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Motherhood Is Murder
Chapter OneDial M for Momby Mary Daheim
Serena Grover Jones staggered in the front door, stepped on a roll of gold foil, and tumbled into the open coat closet. She swore a blue streak as she struggled to get up without crushing the parcels she'd dropped on the floor.
A moment later, her husband Bill walked into the house, glanced at his sprawled wife, and proceeded upstairs.
Renie, as she was known to family and friends, swore some more. As she finally got to her feet, the phone rang. Having lost her sandals in the mishap, she dashed to the phone in her bare feet.
"Hi, coz," her cousin Judith Flynn said in a cheerful tone, "how long have you been home? I tried to call you half an hour ago, but you didn't answer. Did you get my message?"
"No," Renie said sharply. "What do you want?"
"Nothing important," Judith replied, sounding taken aback. "What's wrong? Has the triple wedding ruined your disposition?"
"My disposition's been ruined for years, as well you know," Renie retorted, carrying the phone to the refrigerator to get a Pepsi. "Bill and I just got back from downtown. He's gone upstairs to take a nap. I'm going to call an ambulance."
"For what?" Judith asked in alarm.
"For me. I fell down coming into the house. I think several bones may be broken and I'm certain I have a concussion."
"Are you serious?" There was panic in Judith's voice.
"I'm fine," Renie responded after slurping down about a quarter of the Pepsi can's contents. "Bill didn't even bother to ask. He's used to me flailing away around here. As long as I'm moving and there's no pool of blood, he figures I'lllive without medical attention. Or any of his, for that matter."
"But your poor shoulder," Judith said, "are you sure it's all right?"
"Yes," Renie assured Judith. "I don't have the same risk dislocating like you do with your artificial hip."
"I know." Judith sounded relieved. But ever since the cousins had undergone same-day surgery a year and a half earlier, they both had their limitations, along with recurrent bouts of pain. "Did you get everything you needed?"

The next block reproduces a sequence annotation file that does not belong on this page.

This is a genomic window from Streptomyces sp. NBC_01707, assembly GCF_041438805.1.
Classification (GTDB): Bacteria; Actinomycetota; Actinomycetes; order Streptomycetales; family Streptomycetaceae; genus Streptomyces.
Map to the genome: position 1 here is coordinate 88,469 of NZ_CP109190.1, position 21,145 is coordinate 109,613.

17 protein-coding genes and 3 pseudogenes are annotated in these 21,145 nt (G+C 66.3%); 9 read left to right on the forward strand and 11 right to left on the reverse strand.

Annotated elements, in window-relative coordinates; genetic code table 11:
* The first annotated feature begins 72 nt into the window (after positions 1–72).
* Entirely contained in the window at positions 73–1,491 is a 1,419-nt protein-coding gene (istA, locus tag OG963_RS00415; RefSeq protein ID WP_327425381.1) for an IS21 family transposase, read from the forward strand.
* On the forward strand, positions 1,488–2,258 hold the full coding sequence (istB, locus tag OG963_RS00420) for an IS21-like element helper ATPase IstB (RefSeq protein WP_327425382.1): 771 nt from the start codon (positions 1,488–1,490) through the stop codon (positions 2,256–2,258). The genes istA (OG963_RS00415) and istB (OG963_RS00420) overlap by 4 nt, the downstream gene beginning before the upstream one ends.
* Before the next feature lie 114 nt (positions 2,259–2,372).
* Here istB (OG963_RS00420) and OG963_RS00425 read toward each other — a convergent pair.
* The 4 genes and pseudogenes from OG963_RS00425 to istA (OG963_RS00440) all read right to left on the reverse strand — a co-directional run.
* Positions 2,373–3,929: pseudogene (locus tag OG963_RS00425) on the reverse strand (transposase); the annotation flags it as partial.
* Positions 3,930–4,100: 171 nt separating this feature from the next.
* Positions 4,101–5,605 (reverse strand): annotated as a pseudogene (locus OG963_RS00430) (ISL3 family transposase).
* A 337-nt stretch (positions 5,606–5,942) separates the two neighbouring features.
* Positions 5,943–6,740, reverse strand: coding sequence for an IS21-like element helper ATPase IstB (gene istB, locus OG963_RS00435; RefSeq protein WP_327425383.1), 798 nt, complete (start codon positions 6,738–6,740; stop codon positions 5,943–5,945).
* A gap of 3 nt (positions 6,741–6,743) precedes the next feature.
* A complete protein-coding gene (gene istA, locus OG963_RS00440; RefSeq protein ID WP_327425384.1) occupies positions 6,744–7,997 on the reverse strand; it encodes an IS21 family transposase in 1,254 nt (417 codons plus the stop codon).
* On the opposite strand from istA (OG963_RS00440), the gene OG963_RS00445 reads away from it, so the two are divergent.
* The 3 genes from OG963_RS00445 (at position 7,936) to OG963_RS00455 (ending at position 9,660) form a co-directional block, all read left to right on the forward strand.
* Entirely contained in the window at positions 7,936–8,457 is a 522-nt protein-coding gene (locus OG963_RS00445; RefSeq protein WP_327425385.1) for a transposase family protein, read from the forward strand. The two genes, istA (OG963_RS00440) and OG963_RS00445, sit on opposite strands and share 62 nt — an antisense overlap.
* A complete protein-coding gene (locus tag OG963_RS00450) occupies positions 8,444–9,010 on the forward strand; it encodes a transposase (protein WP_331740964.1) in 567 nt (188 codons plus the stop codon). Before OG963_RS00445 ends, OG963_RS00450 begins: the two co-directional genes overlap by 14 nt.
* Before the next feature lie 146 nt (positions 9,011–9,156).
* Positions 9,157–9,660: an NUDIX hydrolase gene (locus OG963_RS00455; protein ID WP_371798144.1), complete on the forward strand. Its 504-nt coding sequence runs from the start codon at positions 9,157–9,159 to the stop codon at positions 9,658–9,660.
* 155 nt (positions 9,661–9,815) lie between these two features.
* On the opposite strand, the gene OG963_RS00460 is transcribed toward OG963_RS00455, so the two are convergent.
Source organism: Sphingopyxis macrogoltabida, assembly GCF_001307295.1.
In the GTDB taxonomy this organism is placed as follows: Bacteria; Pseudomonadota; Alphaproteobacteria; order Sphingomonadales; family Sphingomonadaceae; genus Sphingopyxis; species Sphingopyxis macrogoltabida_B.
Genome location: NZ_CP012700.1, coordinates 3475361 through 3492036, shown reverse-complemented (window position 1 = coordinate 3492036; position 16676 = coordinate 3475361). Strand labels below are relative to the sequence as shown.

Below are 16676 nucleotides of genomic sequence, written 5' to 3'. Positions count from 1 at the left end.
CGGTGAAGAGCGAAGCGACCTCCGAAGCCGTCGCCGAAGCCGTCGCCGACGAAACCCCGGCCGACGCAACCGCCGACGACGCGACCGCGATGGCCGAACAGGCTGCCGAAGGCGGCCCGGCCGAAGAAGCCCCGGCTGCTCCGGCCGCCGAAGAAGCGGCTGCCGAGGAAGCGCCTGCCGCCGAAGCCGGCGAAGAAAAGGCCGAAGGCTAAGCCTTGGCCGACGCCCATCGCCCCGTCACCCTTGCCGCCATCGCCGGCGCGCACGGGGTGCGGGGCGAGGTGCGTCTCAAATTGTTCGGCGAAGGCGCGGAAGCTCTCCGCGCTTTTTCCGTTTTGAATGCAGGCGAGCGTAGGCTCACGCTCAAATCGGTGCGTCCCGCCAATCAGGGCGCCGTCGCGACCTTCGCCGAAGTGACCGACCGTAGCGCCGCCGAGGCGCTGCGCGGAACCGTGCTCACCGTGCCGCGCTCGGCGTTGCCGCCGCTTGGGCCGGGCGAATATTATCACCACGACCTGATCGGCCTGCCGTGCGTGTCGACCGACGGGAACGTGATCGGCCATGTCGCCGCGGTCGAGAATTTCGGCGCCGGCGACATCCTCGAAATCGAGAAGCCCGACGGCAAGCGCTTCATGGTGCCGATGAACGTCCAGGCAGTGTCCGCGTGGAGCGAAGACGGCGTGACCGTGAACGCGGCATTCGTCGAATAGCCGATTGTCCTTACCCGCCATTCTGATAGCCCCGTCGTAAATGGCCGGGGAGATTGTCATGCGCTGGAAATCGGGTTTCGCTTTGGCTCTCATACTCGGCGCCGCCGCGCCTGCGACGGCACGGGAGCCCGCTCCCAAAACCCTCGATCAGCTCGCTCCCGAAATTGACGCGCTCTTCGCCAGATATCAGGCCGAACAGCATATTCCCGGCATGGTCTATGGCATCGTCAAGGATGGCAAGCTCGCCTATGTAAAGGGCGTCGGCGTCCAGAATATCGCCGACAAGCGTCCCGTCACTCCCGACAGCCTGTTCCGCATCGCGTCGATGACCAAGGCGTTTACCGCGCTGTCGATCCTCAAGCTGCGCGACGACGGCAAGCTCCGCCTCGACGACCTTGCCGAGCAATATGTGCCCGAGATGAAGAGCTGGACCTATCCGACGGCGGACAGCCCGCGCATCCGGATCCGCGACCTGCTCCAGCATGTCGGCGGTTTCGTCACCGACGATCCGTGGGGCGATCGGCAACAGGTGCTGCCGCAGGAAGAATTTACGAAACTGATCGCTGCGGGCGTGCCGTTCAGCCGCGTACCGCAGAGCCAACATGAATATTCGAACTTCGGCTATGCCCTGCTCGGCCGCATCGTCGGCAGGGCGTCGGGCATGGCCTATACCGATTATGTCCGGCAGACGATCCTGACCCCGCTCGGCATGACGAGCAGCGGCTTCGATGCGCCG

Renie had knelt down by the shelves next to the fridge, searching for dinner possibilities. "I think so. I finally found the right shoes for the wedding. They're ugly, but they match my dress."
"Nobody will look at your feet," Judith assured her cousin.
"Nobody will look at me at all," Renie retorted. "Parents aren't actually people when it comes to weddings. Maybe you've forgotten how it was when Mike and Kristin got married. Of course your son gave you more than two months' notice and he didn't get married the day before Mother's Day. The way I see it, Mom and Dad become known not ashuman beings, but as commodities, services, and funds. Especially funds. Pay this, do that, buy such-and-such, pick up whatever, drive hither and yon, check out whazzits on the Internet, and the children's recurring question, 'Do we really have to invite So-and-So just because he/she is a childhood friend of yours who once saved you from a firingsquad?'"
"You sound underappreciated," Judith noted. "Just think, three days from now, it'll all be over."
"My life may be over," Renie grumbled. "Damn," she went on, moving can after can on the lowest shelf, "why is it hot this early in May? None of our kids wanted a warm weather wedding. They're native Pacific Northwesterners. They wanted rain, like normal people."
"But Tom and Heather are being married outdoors on the Bogawallish Reservation," Judith pointed out. "Surely they hope for sunshine."
"They can move to the long house," Renie replied, grabbing a can of pork and beans. "At least it's only a half-hour's drive from here."
"That's good," Judith agreed. "But did you everdream we'd return to Good Cheer Hospital unaccompaniedby medics?"
"Lord, no." Renie had hauled a ham out of thefridge. "Anne's intended didn't get assigned as an intern at Good Cheer until three months ago. Odo was glad they kept the chapel intact after the hospital buy-out from the nuns."
"Count your blessings. The receptions will all be in one place after Tony and Cathleen's wedding at SOTS," Judith said, using the nickname for the family's parish, Our Lady, Star of the Sea. "How can I help?"
"You're helping already, putting up with the out-of-town relatives at the B&B," Renie replied. "How many have arrived so far?"
"Mmm ... " Judith was either ticking names off in her head or checking Hillside Manor's guest register. "Fourteen, including three children under twelve. Three more adults and one kid are still due. I'll admit it's getting kind of crowded with only six guest rooms."
"I don't care if you have to grease them up and pack them in like pigs in a blanket. Since Bill and I are paying for their stay, comfort isn't our priority."
"I told you I wouldn't charge," Judith contended.
"That's not fair," Renie responded. "You lose a whole weekend of business. Aren't you always booked up for Mother's Day because some women get pampered and pleasured as a present from their grateful offspring?"
"Well ... " Judith hesitated. "Yes."
"You see?" Hearing a loud vehicle rumbling up the steep street, Renie looked outside. "Goody. It's an armored car. I'm going to wave them down and ask for a box of money. We're going broke. How can I work to pay for everything and still make wedding plans?"
"That's a problem," Judith conceded.
"A big one." The phone began to slip between Renie'schin and shoulder ...Motherhood Is Murder
. Copyright © by Carolyn Hart. Reprinted by permission of HarperCollins Publishers, Inc. All rights reserved. Available now wherever books are sold.